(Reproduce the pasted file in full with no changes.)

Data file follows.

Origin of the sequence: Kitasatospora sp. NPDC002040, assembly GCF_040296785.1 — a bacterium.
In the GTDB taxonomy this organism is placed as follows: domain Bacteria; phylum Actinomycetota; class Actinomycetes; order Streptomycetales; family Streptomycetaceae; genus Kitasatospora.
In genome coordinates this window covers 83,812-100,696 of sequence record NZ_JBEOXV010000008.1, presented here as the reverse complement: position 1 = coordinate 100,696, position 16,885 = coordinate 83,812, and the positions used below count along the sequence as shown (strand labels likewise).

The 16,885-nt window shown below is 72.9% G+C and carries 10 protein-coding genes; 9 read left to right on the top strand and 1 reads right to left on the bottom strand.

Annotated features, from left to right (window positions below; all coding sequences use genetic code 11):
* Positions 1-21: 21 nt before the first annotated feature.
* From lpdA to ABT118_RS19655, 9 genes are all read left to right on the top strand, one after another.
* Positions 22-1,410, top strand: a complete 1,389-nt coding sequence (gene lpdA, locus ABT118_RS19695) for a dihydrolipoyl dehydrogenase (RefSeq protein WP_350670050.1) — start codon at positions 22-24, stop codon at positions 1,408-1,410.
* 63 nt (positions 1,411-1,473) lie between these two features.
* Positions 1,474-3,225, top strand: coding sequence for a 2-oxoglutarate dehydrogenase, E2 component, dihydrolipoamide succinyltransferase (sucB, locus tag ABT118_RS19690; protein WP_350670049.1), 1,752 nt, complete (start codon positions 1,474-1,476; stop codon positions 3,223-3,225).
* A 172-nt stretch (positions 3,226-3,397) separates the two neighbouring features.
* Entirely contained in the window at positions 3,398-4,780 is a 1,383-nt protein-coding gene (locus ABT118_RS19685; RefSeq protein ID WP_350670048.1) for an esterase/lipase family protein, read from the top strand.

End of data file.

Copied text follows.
Origin of the sequence: Kitasatospora sp. NPDC002040, assembly GCF_040296785.1 — a bacterium.
In the GTDB taxonomy this organism is placed as follows: domain Bacteria; phylum Actinomycetota; class Actinomycetes; order Streptomycetales; family Streptomycetaceae; genus Kitasatospora.
In genome coordinates this window covers 83,812-100,696 of sequence record NZ_JBEOXV010000008.1, presented here as the reverse complement: position 1 = coordinate 100,696, position 16,885 = coordinate 83,812, and the positions used below count along the sequence as shown (strand labels likewise).

The 16,885-nt window shown below is 72.9% G+C and carries 10 protein-coding genes; 9 read left to right on the top strand and 1 reads right to left on the bottom strand.

Annotated features, from left to right (window positions below; all coding sequences use genetic code 11):
* Positions 1-21: 21 nt before the first annotated feature.
* From lpdA to ABT118_RS19655, 9 genes are all read left to right on the top strand, one after another.
* Positions 22-1,410, top strand: a complete 1,389-nt coding sequence (gene lpdA, locus ABT118_RS19695) for a dihydrolipoyl dehydrogenase (RefSeq protein WP_350670050.1) — start codon at positions 22-24, stop codon at positions 1,408-1,410.
* 63 nt (positions 1,411-1,473) lie between these two features.
* Positions 1,474-3,225, top strand: coding sequence for a 2-oxoglutarate dehydrogenase, E2 component, dihydrolipoamide succinyltransferase (sucB, locus tag ABT118_RS19690; protein WP_350670049.1), 1,752 nt, complete (start codon positions 1,474-1,476; stop codon positions 3,223-3,225).
* A 172-nt stretch (positions 3,226-3,397) separates the two neighbouring features.
* Entirely contained in the window at positions 3,398-4,780 is a 1,383-nt protein-coding gene (locus ABT118_RS19685; RefSeq protein ID WP_350670048.1) for an esterase/lipase family protein, read from the top strand.